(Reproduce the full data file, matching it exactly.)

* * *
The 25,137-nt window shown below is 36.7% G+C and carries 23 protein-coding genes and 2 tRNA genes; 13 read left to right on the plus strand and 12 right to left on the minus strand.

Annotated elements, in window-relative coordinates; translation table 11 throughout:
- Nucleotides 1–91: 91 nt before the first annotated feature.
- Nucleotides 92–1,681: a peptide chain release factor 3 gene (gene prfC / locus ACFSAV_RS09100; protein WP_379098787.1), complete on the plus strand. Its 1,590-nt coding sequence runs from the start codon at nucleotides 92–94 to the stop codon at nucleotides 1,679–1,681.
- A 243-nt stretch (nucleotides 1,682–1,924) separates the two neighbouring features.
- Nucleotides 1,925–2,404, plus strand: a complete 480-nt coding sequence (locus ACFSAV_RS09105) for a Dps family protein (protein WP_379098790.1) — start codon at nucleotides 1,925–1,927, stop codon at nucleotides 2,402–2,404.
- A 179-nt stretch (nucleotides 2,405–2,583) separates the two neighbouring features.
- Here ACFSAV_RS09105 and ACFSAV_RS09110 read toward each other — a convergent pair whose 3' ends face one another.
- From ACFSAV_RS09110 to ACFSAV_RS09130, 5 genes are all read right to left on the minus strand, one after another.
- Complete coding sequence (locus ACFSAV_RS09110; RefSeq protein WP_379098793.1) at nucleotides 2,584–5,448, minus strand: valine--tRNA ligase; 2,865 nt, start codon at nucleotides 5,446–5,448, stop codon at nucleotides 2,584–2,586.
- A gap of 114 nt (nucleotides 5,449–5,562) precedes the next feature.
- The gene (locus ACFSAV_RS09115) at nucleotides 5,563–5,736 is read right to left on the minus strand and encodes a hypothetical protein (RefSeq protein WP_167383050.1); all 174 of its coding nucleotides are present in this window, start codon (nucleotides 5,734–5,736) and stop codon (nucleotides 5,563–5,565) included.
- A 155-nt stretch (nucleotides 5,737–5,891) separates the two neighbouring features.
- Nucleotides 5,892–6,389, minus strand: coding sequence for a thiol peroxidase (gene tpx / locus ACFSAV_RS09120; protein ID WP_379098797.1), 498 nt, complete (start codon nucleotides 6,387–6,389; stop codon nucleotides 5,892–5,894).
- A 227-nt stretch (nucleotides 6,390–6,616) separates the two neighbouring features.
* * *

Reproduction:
The 25,137-nt window shown below is 36.7% G+C and carries 23 protein-coding genes and 2 tRNA genes; 13 read left to right on the plus strand and 12 right to left on the minus strand.

Annotated elements, in window-relative coordinates; translation table 11 throughout:
- Nucleotides 1–91: 91 nt before the first annotated feature.
- Nucleotides 92–1,681: a peptide chain release factor 3 gene (gene prfC / locus ACFSAV_RS09100; protein WP_379098787.1), complete on the plus strand. Its 1,590-nt coding sequence runs from the start codon at nucleotides 92–94 to the stop codon at nucleotides 1,679–1,681.
- A 243-nt stretch (nucleotides 1,682–1,924) separates the two neighbouring features.
- Nucleotides 1,925–2,404, plus strand: a complete 480-nt coding sequence (locus ACFSAV_RS09105) for a Dps family protein (protein WP_379098790.1) — start codon at nucleotides 1,925–1,927, stop codon at nucleotides 2,402–2,404.
- A 179-nt stretch (nucleotides 2,405–2,583) separates the two neighbouring features.
- Here ACFSAV_RS09105 and ACFSAV_RS09110 read toward each other — a convergent pair whose 3' ends face one another.
- From ACFSAV_RS09110 to ACFSAV_RS09130, 5 genes are all read right to left on the minus strand, one after another.
- Complete coding sequence (locus ACFSAV_RS09110; RefSeq protein WP_379098793.1) at nucleotides 2,584–5,448, minus strand: valine--tRNA ligase; 2,865 nt, start codon at nucleotides 5,446–5,448, stop codon at nucleotides 2,584–2,586.
- A gap of 114 nt (nucleotides 5,449–5,562) precedes the next feature.
- The gene (locus ACFSAV_RS09115) at nucleotides 5,563–5,736 is read right to left on the minus strand and encodes a hypothetical protein (RefSeq protein WP_167383050.1); all 174 of its coding nucleotides are present in this window, start codon (nucleotides 5,734–5,736) and stop codon (nucleotides 5,563–5,565) included.
- A 155-nt stretch (nucleotides 5,737–5,891) separates the two neighbouring features.
- Nucleotides 5,892–6,389, minus strand: coding sequence for a thiol peroxidase (gene tpx / locus ACFSAV_RS09120; protein ID WP_379098797.1), 498 nt, complete (start codon nucleotides 6,387–6,389; stop codon nucleotides 5,892–5,894).
- A 227-nt stretch (nucleotides 6,390–6,616) separates the two neighbouring features.